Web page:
I take this opportunity to table for the consideration of this House, the 2019-20 budget of R8,3 billion. Thank you very much. [Applause.]
The HOUSE CHAIRPERSON (Mr C T Frolick): Thank you, hon Minister. Hon members, may I just request those of you as well as our guests in the gallery who have your cell phones on, will you please put them on silent or switch them off. They are a disturbance. Hon Minister, I did not want to interrupt you when you were making your inputs, but there were a number of cell phones that suddenly went into some mode of ringing. So, please switch them off or put them on silent.
The next speaker is the hon Bongo.
Adv B T BONGO: House Chair, hon Minister, Dr Aaron Motsoaledi, hon Deputy Minister, Mr Njabulo Nzuza, Chairperson of the IEC, Mr Glen Mashinini, Acting CEO represented by Ms Modise, I stand on behalf of the ANC to support this Budget Vote as tabled by the Minister.
Hon Chair, we are meeting in July. July is a very significant month in the history of our country, it marks the birth our struggle icon, Isithwalandwe, our father, hero, a peacemaker and the father of the nation, Baba Mandela.
Centrally to the July month, it reminds us about the supreme sacrifice that Madiba and his generation made for the people of this country to achieve peace, freedom, democracy and justice while reclaiming the dignity of our people.
We can say without fear of contradiction that our liberation struggle has produced much of value and lessons that many people in the country and in the world can learn from.
South Africa needs to draw the same values and lessons as we speak directly to the challenges confronted South Africans in general and confronting the Department of Home Affairs in particular.
Under the apartheid regime with its Bantustan offspring, the main objective of the Department of Home Affairs was to control black people and deny them their citizenship, identity, dignity and a freedom of movement.
The National Democratic Revolution as led by the ANC seeks to build a society with an improved quality of life for all citizens. The ANC in its 54th National Conference held in December deliberated on the state of Home Affairs and raised concerns about the presence of undocumented migrants in the Republic which poses both economic and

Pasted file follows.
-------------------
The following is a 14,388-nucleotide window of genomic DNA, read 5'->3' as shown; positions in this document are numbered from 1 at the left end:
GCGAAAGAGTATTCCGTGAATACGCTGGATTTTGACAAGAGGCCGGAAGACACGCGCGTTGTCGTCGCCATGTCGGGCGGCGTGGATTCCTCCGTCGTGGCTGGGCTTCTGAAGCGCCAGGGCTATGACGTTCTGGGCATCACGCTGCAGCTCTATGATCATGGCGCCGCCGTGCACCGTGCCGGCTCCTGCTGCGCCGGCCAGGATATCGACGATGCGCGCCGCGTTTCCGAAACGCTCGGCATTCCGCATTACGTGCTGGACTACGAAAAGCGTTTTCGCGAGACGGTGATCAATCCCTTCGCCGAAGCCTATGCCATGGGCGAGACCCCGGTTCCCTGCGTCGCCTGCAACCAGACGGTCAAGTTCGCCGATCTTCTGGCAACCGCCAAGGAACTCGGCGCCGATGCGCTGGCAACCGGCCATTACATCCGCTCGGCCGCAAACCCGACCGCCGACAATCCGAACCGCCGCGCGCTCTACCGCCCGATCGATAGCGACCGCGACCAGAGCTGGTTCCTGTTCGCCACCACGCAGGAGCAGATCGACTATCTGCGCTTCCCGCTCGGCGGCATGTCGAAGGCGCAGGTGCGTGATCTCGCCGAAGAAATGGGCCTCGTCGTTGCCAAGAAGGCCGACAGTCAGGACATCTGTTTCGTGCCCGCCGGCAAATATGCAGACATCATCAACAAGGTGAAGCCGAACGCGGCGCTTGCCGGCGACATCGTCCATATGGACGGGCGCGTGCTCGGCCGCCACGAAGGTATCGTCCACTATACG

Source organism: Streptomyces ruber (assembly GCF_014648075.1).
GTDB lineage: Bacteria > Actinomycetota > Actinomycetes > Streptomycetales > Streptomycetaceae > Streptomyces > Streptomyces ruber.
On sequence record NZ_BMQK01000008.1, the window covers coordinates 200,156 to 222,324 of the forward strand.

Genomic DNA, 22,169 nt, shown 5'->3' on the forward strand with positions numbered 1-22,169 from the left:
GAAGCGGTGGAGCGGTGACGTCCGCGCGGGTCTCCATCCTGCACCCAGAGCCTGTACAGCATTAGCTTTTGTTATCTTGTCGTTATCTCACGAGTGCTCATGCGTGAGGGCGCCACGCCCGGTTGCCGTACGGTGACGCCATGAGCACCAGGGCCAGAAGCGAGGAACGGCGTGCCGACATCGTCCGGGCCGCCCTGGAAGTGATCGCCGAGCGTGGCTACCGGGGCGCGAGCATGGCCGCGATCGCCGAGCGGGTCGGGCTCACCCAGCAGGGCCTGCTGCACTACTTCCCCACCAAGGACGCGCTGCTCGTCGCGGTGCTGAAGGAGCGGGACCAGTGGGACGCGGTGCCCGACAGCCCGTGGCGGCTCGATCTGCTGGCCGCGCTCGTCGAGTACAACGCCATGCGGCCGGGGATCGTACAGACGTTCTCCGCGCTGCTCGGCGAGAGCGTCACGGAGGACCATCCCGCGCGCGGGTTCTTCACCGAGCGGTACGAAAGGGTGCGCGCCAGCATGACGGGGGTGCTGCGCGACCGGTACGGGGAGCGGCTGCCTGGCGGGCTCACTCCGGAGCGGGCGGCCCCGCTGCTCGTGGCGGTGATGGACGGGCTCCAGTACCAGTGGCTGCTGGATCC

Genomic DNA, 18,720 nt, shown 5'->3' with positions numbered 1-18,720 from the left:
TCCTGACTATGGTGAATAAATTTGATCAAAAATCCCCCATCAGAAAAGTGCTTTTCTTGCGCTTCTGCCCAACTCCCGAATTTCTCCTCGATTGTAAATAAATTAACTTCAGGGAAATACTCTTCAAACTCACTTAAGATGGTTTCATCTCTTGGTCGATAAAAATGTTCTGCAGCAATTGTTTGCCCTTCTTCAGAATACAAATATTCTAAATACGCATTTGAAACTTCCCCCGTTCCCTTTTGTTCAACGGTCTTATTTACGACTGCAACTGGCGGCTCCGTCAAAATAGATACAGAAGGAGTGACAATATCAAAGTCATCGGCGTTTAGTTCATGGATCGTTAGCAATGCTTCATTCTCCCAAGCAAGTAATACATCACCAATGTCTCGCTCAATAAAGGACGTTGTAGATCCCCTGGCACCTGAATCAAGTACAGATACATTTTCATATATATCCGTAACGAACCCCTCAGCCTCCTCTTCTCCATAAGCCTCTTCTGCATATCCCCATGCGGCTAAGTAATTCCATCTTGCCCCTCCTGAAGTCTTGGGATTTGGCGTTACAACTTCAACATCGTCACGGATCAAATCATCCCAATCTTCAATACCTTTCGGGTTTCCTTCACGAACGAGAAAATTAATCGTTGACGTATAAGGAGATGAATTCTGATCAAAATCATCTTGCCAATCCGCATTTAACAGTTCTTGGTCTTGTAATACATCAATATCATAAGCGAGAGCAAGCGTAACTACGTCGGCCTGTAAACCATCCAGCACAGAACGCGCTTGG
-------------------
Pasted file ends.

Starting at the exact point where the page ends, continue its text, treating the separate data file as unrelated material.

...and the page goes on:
security threat in the country. Congress went further with imperial evidence that the majority of asylum seekers in the country do not qualify for refugee status and protection but rather they are here for economic activities.
It deliberated on legislation that needs to be undertaken and it deliberated on the access and acknowledges the initiative taken by that department in modernising and developing a single identity system which is based on biometrics to be integrated as part of the whole system of the justice cluster of intergraded management system to fight crime.
The Congress of the ANC recognised the perception that arises in the process of this that aligned itself to issues of xenophobia and and resolved that we need awareness programme to make sure that citizens are educated and society is educated on this narrow nationalism.
The ANC support this Budget Vote because on what the Minister has said, the implementation of the policy of the ANC, it is heavily detailed on what the Minister has already raised. The mandate of the Home Affairs meant transforming Home Affairs into a modern, digital secure custodian of national identity responding to the present and future needs of the circumstances and run with professional
officials and make sure that we follow the National Development Plan, NDP, as it was outlined by the ANC.
The Department of Home Affairs is a very important department. It makes four critical contributions in the country, among others is an enabling economic development and it contributes to security, effective service delivery and supporting governance and administration.
However, the Budget as it was outlined, it went down. The allocation of 2019-20 financial year is R8,339 billion in comparison to the 2018-19 financial year, it is adjusted with R9,047 billion. If you look in rands, it is about R707,7 million, but when you look at the inflation rates, it is just over a billion rand.
The Department of Home Affairs will be focussing on repositioning itself as a modern and secure organisation; improving and expanding client interface services and establishing and operationalise border management system.
The Home Affairs IT modernisation programme is currently underway and it will radically improve the service delivery for our people.
In the context of 2019 having been declared by His Excellency, President Ramaphosa as the year of action, the Department of Home Affairs could be introducing a world-class e-Visa regime. The implantation of this e-Visa regime by the Department of Home Affairs which is at a functional stage, it is expected to be tested late this year, 2019, with a full production that will take place in November. It is a serious enabler for the tourist growth in the country. This world class e-Visa will provide for easy and a secure access to the country for visitors.
This system will enable tourist to apply for visa online resulting into quicker turnaround on time for visa adjudication. This will bolster our tourist figure and create economic activities and job opportunities, particularly for the youth of our country.